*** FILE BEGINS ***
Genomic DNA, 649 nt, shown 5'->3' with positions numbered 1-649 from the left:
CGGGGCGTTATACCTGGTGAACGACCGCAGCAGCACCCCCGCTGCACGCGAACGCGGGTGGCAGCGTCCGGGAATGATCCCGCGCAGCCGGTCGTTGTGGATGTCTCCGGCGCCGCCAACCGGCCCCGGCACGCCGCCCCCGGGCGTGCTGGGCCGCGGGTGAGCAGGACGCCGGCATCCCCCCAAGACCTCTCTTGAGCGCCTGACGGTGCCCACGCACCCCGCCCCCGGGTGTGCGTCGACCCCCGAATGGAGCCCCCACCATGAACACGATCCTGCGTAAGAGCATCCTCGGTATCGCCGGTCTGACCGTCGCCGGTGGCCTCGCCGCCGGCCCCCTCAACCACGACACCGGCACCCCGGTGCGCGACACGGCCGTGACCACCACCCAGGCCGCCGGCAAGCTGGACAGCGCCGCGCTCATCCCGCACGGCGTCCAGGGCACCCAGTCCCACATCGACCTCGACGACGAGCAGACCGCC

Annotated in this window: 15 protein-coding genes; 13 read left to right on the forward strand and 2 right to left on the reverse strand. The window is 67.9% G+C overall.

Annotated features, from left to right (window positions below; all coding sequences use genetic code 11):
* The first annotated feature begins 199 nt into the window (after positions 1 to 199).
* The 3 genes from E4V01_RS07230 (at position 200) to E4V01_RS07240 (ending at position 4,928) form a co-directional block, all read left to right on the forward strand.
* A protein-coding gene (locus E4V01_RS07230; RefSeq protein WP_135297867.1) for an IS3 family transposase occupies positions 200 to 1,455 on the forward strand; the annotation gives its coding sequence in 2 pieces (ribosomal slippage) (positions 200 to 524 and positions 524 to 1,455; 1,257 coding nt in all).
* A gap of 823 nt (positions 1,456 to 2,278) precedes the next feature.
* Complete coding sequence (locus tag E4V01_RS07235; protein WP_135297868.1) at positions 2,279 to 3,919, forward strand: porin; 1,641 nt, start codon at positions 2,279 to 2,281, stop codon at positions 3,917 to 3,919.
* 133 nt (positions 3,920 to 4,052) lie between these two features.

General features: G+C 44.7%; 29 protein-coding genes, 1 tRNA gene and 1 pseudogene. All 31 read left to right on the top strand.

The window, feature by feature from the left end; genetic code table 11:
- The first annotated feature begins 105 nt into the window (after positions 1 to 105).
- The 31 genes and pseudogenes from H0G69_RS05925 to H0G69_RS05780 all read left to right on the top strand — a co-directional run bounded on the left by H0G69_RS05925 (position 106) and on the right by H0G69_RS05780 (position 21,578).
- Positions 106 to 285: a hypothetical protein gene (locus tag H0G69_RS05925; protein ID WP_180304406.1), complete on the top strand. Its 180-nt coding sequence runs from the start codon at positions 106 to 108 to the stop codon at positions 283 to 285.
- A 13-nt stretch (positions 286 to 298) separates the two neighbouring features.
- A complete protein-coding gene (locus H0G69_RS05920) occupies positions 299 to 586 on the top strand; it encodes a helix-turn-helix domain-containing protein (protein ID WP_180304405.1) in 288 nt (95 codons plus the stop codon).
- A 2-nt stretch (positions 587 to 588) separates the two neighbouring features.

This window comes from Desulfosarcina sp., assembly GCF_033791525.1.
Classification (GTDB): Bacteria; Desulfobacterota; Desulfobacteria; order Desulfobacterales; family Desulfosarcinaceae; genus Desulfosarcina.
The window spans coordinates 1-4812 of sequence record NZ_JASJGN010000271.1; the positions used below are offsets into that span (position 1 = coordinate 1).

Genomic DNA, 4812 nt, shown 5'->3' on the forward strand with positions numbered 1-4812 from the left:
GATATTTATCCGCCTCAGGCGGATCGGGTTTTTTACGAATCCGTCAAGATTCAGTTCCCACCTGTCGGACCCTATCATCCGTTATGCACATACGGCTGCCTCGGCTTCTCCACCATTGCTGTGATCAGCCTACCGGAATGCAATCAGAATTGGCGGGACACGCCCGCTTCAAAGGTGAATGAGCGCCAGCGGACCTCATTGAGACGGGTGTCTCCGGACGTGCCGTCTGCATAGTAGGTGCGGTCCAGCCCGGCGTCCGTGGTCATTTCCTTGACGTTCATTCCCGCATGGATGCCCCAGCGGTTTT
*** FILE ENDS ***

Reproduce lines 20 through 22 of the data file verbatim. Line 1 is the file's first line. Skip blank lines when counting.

Classification (GTDB): Bacteria; Desulfobacterota; Desulfobacteria; order Desulfobacterales; family Desulfosarcinaceae; genus Desulfosarcina.
The window spans coordinates 1-4812 of sequence record NZ_JASJGN010000271.1; the positions used below are offsets into that span (position 1 = coordinate 1).

Genomic DNA, 4812 nt, shown 5'->3' on the forward strand with positions numbered 1-4812 from the left: